Galton and Schuster (1906) Noteworthy Families title page element

Eugenics Record Office (ERO-Galton) publications

Francis Galton created a Eugenics Record Office (ERO-Galton) at 88 Gower Street, London, England, in 1904, while developing a scheme to create for himself some research capacity in this area. ERO-Galton operated until 1907, when it was dissolved and replaced by the Francis Galton Laboratory for National Eugenics. Karl Pearson accepted directorship of ERO-Galton in 1906, while planning that significant transformation of the project. Cain discussed ERO-Galton. The best single source about ERO-Galton and its relationship to later laboratories under Pearson’s directorship is Farrall (2019 [1969]).

ERO-Galton should not be confused with Eugenics Record Office at Cold Spring Harbor, a department of Carnegie Institution of WashingtonERO-CIW operated between 1910-1939, developed significantly by Charles Davenport and Harry Laughlin. ERO-CIW became a substantial influence on American eugenics, especially in data generation from family trees, training and education, and advocacy around the application of Mendelian inheritance to this line of thinking. ERO-Galton and ERO-CIW were not related. ERO-Galton did not inspire ERO-CIW. In comparison, ERO-Galton was tiny and ad hoc. In many ways, the people at the heart of these independent operations kept the others at arms length (Galton and Pearson vs Davenport and Laughlin). These men disagreed over fundamental issues of theory and method.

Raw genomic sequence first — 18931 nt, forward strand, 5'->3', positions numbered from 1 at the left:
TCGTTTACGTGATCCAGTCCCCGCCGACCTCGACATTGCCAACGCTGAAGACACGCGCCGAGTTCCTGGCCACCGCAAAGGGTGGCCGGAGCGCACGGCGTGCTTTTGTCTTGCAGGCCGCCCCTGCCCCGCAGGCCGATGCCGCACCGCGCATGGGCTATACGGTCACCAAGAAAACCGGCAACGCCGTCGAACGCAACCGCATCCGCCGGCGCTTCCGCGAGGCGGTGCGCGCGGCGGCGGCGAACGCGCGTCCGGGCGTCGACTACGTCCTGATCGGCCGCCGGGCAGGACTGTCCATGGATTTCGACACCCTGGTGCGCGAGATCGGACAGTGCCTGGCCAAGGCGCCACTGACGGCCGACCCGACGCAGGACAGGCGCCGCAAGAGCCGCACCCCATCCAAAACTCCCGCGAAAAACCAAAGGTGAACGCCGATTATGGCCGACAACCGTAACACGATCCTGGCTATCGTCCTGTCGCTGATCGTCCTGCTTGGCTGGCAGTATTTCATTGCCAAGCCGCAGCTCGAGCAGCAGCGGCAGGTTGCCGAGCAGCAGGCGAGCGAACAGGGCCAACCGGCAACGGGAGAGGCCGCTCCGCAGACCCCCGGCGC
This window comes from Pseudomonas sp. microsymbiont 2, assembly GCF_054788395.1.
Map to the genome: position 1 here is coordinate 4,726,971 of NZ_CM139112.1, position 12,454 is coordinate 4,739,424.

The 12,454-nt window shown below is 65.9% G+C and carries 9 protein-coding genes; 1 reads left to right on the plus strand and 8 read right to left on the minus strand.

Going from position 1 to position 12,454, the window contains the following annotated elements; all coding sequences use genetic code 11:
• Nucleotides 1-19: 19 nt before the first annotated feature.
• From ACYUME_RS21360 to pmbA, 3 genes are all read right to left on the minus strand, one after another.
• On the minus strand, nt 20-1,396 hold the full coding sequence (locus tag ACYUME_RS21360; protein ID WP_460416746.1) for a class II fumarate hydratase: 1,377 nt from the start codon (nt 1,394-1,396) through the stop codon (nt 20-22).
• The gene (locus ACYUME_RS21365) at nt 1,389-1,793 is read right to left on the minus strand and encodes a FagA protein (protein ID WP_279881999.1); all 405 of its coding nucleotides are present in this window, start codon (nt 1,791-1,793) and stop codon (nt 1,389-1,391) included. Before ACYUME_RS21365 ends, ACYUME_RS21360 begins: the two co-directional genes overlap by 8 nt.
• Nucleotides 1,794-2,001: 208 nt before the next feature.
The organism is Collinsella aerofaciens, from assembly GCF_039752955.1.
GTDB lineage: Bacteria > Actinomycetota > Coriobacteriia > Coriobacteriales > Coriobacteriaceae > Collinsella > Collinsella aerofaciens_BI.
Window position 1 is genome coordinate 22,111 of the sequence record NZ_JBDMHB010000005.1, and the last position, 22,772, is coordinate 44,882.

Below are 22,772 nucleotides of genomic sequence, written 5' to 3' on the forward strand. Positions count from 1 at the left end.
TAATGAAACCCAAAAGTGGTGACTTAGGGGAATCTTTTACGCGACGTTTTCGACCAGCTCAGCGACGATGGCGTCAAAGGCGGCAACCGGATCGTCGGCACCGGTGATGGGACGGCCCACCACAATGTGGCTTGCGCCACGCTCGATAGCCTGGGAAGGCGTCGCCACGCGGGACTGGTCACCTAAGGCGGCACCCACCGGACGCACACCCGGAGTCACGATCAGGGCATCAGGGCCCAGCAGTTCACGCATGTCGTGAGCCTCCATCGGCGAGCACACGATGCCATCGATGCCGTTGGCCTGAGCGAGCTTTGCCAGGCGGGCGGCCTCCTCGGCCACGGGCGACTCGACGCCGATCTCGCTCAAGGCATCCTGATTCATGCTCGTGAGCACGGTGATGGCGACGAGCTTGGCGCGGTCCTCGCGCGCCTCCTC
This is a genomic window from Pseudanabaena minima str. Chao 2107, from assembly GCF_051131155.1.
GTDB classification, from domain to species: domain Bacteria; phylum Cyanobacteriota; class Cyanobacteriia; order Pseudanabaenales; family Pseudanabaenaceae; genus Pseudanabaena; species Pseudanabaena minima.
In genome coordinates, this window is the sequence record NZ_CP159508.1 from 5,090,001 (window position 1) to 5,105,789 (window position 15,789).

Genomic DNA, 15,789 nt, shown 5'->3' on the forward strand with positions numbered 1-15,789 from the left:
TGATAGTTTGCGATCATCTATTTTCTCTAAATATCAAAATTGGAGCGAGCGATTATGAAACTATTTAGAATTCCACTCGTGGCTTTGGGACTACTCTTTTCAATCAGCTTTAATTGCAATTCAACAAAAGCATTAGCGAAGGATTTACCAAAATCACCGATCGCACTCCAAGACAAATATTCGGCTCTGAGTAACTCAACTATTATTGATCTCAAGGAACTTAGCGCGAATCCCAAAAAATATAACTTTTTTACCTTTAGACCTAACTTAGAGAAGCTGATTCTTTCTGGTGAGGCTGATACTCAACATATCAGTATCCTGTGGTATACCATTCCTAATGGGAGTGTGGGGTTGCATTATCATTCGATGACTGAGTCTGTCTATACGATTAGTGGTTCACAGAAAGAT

Galton and Schuster (1906) Noteworthy Families title page element

Publications of ERO-Galton

Francis Galton and Edgar Schuster. 1906. Noteworthy Families: An Index to Kinships in Near Degrees Between Persons Whose Achievements are Honourable, and Have Been Publicly Recorded (London: John Murray). Identified as “Volume 1 of the Publications of the Eugenics Record Office of the University of London”.

This list of publications is drawn from attribution on the publications themselves. After transforming ERO-Galton into the new Eugenics Laboratory, Pearson directed staff to use the in-house serials he was publishing when writing up their research. As a result, Schuster, Heron, and Bell each published additional work from their time in ERO-Galton. For a full bibliography, see: